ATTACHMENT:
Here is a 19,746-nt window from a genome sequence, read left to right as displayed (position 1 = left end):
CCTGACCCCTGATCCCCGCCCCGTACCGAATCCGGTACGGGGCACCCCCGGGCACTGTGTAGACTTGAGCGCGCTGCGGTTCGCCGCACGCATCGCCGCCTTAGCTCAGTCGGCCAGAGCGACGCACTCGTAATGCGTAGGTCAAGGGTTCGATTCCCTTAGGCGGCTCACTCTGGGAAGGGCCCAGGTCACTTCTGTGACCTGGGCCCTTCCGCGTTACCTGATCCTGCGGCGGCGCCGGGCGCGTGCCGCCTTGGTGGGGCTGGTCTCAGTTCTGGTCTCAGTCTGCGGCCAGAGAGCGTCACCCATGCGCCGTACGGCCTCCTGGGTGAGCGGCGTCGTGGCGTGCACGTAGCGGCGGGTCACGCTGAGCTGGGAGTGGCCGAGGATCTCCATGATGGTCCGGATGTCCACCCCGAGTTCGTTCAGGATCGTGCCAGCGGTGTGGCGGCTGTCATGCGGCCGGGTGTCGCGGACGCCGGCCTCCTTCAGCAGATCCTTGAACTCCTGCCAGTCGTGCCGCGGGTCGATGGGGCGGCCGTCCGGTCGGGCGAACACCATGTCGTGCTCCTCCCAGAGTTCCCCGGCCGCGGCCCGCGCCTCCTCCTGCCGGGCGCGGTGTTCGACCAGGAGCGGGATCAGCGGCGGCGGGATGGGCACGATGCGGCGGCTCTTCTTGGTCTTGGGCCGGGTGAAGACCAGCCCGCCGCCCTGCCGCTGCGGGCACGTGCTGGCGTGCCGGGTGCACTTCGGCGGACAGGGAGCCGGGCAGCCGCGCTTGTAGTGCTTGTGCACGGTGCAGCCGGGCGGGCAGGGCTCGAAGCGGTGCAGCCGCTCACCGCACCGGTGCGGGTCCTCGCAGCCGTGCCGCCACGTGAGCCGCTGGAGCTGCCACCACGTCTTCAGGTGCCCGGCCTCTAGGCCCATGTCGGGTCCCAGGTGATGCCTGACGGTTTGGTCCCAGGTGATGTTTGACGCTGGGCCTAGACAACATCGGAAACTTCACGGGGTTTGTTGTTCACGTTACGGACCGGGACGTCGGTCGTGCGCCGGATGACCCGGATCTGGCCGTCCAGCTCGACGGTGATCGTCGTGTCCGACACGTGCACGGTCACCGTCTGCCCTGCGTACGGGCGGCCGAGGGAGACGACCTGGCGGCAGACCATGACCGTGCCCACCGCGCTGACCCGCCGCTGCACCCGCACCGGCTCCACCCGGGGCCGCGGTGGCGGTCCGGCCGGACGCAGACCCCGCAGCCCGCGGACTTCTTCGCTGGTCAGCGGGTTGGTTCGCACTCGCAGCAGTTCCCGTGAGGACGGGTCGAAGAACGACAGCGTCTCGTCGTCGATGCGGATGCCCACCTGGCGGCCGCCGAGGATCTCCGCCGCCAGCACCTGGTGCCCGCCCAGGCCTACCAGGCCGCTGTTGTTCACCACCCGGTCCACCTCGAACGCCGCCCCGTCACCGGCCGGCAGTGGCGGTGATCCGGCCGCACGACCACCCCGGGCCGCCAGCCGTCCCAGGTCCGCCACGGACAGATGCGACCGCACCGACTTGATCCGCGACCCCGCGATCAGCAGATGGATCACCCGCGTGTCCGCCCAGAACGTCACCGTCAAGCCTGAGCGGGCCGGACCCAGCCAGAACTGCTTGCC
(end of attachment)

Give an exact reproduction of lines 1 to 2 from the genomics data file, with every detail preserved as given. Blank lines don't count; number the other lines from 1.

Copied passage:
Here is a 19,746-nt window from a genome sequence, read left to right as displayed (position 1 = left end):
CCTGACCCCTGATCCCCGCCCCGTACCGAATCCGGTACGGGGCACCCCCGGGCACTGTGTAGACTTGAGCGCGCTGCGGTTCGCCGCACGCATCGCCGCCTTAGCTCAGTCGGCCAGAGCGACGCACTCGTAATGCGTAGGTCAAGGGTTCGATTCCCTTAGGCGGCTCACTCTGGGAAGGGCCCAGGTCACTTCTGTGACCTGGGCCCTTCCGCGTTACCTGATCCTGCGGCGGCGCCGGGCGCGTGCCGCCTTGGTGGGGCTGGTCTCAGTTCTGGTCTCAGTCTGCGGCCAGAGAGCGTCACCCATGCGCCGTACGGCCTCCTGGGTGAGCGGCGTCGTGGCGTGCACGTAGCGGCGGGTCACGCTGAGCTGGGAGTGGCCGAGGATCTCCATGATGGTCCGGATGTCCACCCCGAGTTCGTTCAGGATCGTGCCAGCGGTGTGGCGGCTGTCATGCGGCCGGGTGTCGCGGACGCCGGCCTCCTTCAGCAGATCCTTGAACTCCTGCCAGTCGTGCCGCGGGTCGATGGGGCGGCCGTCCGGTCGGGCGAACACCATGTCGTGCTCCTCCCAGAGTTCCCCGGCCGCGGCCCGCGCCTCCTCCTGCCGGGCGCGGTGTTCGACCAGGAGCGGGATCAGCGGCGGCGGGATGGGCACGATGCGGCGGCTCTTCTTGGTCTTGGGCCGGGTGAAGACCAGCCCGCCGCCCTGCCGCTGCGGGCACGTGCTGGCGTGCCGGGTGCACTTCGGCGGACAGGGAGCCGGGCAGCCGCGCTTGTAGTGCTTGTGCACGGTGCAGCCGGGCGGGCAGGGCTCGAAGCGGTGCAGCCGCTCACCGCACCGGTGCGGGTCCTCGCAGCCGTGCCGCCACGTGAGCCGCTGGAGCTGCCACCACGTCTTCAGGTGCCCGGCCTCTAGGCCCATGTCGGGTCCCAGGTGATGCCTGACGGTTTGGTCCCAGGTGATGTTTGACGCTGGGCCTAGACAACATCGGAAACTTCACGGGGTTTGTTGTTCACGTTACGGACCGGGACGTCGGTCGTGCGCCGGATGACCCGGATCTGGCCGTCCAGCTCGACGGTGATCGTCGTGTCCGACACGTGCACGGTCACCGTCTGCCCTGCGTACGGGCGGCCGAGGGAGACGACCTGGCGGCAGACCATGACCGTGCCCACCGCGCTGACCCGCCGCTGCACCCGCACCGGCTCCACCCGGGGCCGCGGTGGCGGTCCGGCCGGACGCAGACCCCGCAGCCCGCGGACTTCTTCGCTGGTCAGCGGGTTGGTTCGCACTCGCAGCAGTTCCCGTGAGGACGGGTCGAAGAACGACAGCGTCTCGTCGTCGATGCGGATGCCCACCTGGCGGCCGCCGAGGATCTCCGCCGCCAGCACCTGGTGCCCGCCCAGGCCTACCAGGCCGCTGTTGTTCACCACCCGGTCCACCTCGAACGCCGCCCCGTCACCGGCCGGCAGTGGCGGTGATCCGGCCGCACGACCACCCCGGGCCGCCAGCCGTCCCAGGTCCGCCACGGACAGATGCGACCGCACCGACTTGATCCGCGACCCCGCGATCAGCAGATGGATCACCCGCGTGTCCGCCCAGAACGTCACCGTCAAGCCTGAGCGGGCCGGACCCAGCCAGAACTGCTTGCC